In search of a homeland
All diasporas are unhappy, but every diaspora is unhappy in its own way. – Vijay Mishra
An intense yet subtle play of different shades of red and black in the horizon dotted with twinkling stars evoke the tones and texture of a city. Slowly, the city assumes an identity and soon the expressive lines suggest that we are looking at Brooklyn Bridge, and, yes, its iconic steel-wires and towers confirm we are, indeed, being offered a view of New York. The bridge that spans over the East River and connects the boroughs of Manhattan and Brooklyn becomes thus a recurrent symbol of the plight of artist Azmeer Hossain as he was striving futilely to settle down in New York.
Impulsive and introverted, Azmeer Hossain had enrolled himself in the Bachelor of Fine Arts programme at the University of Dhaka in 1996. However, he left Dhaka abruptly for Montreal, Canada after a year. The trauma of a breakup with his beloved city had proved to be unbearable for him! Finding himself out of sorts in Montreal, Azmeer quickly decided to move to New York, the art capital of the world, hoping to find in it the perfect niche for his artistic endeavours.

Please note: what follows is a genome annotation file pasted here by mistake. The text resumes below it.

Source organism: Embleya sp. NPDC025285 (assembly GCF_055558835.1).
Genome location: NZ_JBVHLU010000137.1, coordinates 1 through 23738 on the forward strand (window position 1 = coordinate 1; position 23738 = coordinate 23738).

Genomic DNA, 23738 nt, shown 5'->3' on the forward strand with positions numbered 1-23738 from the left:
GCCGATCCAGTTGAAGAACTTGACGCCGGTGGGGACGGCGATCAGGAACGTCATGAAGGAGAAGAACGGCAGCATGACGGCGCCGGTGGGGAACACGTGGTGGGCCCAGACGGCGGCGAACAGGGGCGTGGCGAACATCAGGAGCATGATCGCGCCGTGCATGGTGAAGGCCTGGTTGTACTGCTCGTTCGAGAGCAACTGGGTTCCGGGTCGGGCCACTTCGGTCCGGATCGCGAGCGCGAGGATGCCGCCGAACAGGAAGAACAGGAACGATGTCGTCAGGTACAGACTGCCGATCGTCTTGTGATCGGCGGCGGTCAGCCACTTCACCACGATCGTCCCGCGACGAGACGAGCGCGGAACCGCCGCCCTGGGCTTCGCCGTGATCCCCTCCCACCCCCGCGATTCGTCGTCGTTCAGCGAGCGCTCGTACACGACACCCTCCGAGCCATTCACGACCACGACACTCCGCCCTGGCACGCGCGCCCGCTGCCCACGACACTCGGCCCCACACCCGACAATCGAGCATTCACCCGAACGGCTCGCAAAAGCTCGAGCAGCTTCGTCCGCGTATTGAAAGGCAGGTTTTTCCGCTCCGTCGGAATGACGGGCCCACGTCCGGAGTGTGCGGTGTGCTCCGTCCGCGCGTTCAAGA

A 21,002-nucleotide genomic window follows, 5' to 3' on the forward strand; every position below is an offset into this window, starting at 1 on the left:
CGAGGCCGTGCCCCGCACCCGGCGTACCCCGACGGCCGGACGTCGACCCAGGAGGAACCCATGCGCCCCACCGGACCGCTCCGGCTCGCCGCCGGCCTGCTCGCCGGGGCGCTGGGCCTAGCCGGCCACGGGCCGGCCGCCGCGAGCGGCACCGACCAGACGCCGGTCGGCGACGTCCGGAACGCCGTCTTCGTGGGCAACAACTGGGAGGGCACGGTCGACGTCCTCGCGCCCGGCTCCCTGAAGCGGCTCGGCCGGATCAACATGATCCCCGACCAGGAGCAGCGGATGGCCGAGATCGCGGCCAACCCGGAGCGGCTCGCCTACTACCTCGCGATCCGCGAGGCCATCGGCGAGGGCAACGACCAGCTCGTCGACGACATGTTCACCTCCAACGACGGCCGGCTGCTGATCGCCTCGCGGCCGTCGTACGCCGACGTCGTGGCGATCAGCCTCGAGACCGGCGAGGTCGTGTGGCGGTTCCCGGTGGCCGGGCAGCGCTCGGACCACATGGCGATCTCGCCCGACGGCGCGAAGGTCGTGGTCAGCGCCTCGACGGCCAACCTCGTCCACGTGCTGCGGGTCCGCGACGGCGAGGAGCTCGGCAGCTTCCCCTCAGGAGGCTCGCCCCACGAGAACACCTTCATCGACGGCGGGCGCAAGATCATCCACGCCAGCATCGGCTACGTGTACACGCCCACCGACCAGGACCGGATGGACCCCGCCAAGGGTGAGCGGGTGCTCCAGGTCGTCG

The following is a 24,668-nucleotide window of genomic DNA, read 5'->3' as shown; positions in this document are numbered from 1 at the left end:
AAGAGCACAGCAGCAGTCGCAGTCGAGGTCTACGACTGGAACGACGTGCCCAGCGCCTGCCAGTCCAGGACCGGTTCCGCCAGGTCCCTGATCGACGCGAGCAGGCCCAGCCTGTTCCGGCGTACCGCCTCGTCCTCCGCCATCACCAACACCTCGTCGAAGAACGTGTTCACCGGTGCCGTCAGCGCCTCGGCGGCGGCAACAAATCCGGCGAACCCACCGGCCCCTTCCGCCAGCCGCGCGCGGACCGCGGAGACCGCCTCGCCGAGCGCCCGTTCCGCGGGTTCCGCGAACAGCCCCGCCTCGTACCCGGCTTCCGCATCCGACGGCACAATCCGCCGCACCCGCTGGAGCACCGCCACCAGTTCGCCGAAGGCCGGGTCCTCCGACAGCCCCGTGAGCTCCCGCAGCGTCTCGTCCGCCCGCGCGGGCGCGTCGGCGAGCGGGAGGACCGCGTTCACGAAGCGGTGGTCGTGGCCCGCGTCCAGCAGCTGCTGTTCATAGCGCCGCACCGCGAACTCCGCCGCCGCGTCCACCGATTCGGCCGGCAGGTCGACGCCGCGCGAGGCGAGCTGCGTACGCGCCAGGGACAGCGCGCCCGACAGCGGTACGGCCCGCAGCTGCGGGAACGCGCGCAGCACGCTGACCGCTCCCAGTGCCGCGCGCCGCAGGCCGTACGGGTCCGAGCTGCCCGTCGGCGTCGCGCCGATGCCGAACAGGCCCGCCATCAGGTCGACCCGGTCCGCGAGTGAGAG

The work that Azmeer has done during his thirteen years sojourn in NY is a classic example of first generation South Asain diapora art production. A major feature of such art is the obsession with loss of identity and the hunger for connectedness. The initial crisis of identity eventually gives way to a yearning for a home, and in the process a valid and active sense of self evolves from a journey that had begun in dislocation.
After all, art such as that of Azmeer results from the attempt to negotiate between the polarities of exile and homeland. The exiled/immigrant artist undertakes two moves, one temporal and the other spatial. Like diaspora literature, which according to Menna Alexander is 'writing in search of a homeland', diasporic art is painting in search of a sense of belonging to a new world.